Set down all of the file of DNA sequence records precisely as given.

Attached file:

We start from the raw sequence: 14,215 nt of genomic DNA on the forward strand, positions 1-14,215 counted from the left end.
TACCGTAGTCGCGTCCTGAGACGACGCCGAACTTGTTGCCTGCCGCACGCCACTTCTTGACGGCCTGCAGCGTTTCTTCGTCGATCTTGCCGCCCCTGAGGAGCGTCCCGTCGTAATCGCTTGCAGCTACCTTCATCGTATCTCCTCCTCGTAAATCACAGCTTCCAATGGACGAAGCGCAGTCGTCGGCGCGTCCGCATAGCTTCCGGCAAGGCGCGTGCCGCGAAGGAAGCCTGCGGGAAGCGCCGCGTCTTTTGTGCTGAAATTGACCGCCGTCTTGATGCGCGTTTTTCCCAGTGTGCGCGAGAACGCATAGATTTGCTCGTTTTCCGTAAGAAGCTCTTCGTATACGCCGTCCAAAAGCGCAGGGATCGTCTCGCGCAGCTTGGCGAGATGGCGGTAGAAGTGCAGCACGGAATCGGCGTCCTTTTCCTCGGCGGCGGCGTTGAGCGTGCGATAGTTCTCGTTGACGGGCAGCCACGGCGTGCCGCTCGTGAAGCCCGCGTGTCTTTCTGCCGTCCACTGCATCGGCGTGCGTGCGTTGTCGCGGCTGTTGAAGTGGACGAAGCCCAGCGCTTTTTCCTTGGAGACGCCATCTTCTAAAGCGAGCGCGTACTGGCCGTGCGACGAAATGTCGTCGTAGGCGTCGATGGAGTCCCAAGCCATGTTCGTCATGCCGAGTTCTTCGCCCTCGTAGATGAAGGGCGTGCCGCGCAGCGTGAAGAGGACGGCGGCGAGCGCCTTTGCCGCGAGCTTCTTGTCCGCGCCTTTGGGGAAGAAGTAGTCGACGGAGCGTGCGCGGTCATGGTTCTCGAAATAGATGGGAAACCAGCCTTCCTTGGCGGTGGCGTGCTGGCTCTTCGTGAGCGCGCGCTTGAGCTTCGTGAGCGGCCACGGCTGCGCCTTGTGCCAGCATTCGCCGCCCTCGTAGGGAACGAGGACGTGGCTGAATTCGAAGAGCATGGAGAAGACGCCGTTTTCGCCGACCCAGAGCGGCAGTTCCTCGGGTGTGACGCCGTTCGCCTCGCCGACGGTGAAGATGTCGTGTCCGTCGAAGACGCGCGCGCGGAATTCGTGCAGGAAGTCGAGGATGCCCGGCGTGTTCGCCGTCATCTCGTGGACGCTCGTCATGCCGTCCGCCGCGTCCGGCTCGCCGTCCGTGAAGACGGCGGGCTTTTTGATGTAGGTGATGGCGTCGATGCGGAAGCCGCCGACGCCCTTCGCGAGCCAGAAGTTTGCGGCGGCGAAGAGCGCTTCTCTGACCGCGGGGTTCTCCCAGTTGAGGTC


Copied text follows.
We start from the raw sequence: 14,215 nt of genomic DNA on the forward strand, positions 1-14,215 counted from the left end.
TACCGTAGTCGCGTCCTGAGACGACGCCGAACTTGTTGCCTGCCGCACGCCACTTCTTGACGGCCTGCAGCGTTTCTTCGTCGATCTTGCCGCCCCTGAGGAGCGTCCCGTCGTAATCGCTTGCAGCTACCTTCATCGTATCTCCTCCTCGTAAATCACAGCTTCCAATGGACGAAGCGCAGTCGTCGGCGCGTCCGCATAGCTTCCGGCAAGGCGCGTGCCGCGAAGGAAGCCTGCGGGAAGCGCCGCGTCTTTTGTGCTGAAATTGACCGCCGTCTTGATGCGCGTTTTTCCCAGTGTGCGCGAGAACGCATAGATTTGCTCGTTTTCCGTAAGAAGCTCTTCGTATACGCCGTCCAAAAGCGCAGGGATCGTCTCGCGCAGCTTGGCGAGATGGCGGTAGAAGTGCAGCACGGAATCGGCGTCCTTTTCCTCGGCGGCGGCGTTGAGCGTGCGATAGTTCTCGTTGACGGGCAGCCACGGCGTGCCGCTCGTGAAGCCCGCGTGTCTTTCTGCCGTCCACTGCATCGGCGTGCGTGCGTTGTCGCGGCTGTTGAAGTGGACGAAGCCCAGCGCTTTTTCCTTGGAGACGCCATCTTCTAAAGCGAGCGCGTACTGGCCGTGCGACGAAATGTCGTCGTAGGCGTCGATGGAGTCCCAAGCCATGTTCGTCATGCCGAGTTCTTCGCCCTCGTAGATGAAGGGCGTGCCGCGCAGCGTGAAGAGGACGGCGGCGAGCGCCTTTGCCGCGAGCTTCTTGTCCGCGCCTTTGGGGAAGAAGTAGTCGACGGAGCGTGCGCGGTCATGGTTCTCGAAATAGATGGGAAACCAGCCTTCCTTGGCGGTGGCGTGCTGGCTCTTCGTGAGCGCGCGCTTGAGCTTCGTGAGCGGCCACGGCTGCGCCTTGTGCCAGCATTCGCCGCCCTCGTAGGGAACGAGGACGTGGCTGAATTCGAAGAGCATGGAGAAGACGCCGTTTTCGCCGACCCAGAGCGGCAGTTCCTCGGGTGTGACGCCGTTCGCCTCGCCGACGGTGAAGATGTCGTGTCCGTCGAAGACGCGCGCGCGGAATTCGTGCAGGAAGTCGAGGATGCCCGGCGTGTTCGCCGTCATCTCGTGGACGCTCGTCATGCCGTCCGCCGCGTCCGGCTCGCCGTCCGTGAAGACGGCGGGCTTTTTGATGTAGGTGATGGCGTCGATGCGGAAGCCGCCGACGCCCTTCGCGAGCCAGAAGTTTGCGGCGGCGAAGAGCGCTTCTCTGACCGCGGGGTTCTCCCAGTTGAGGTC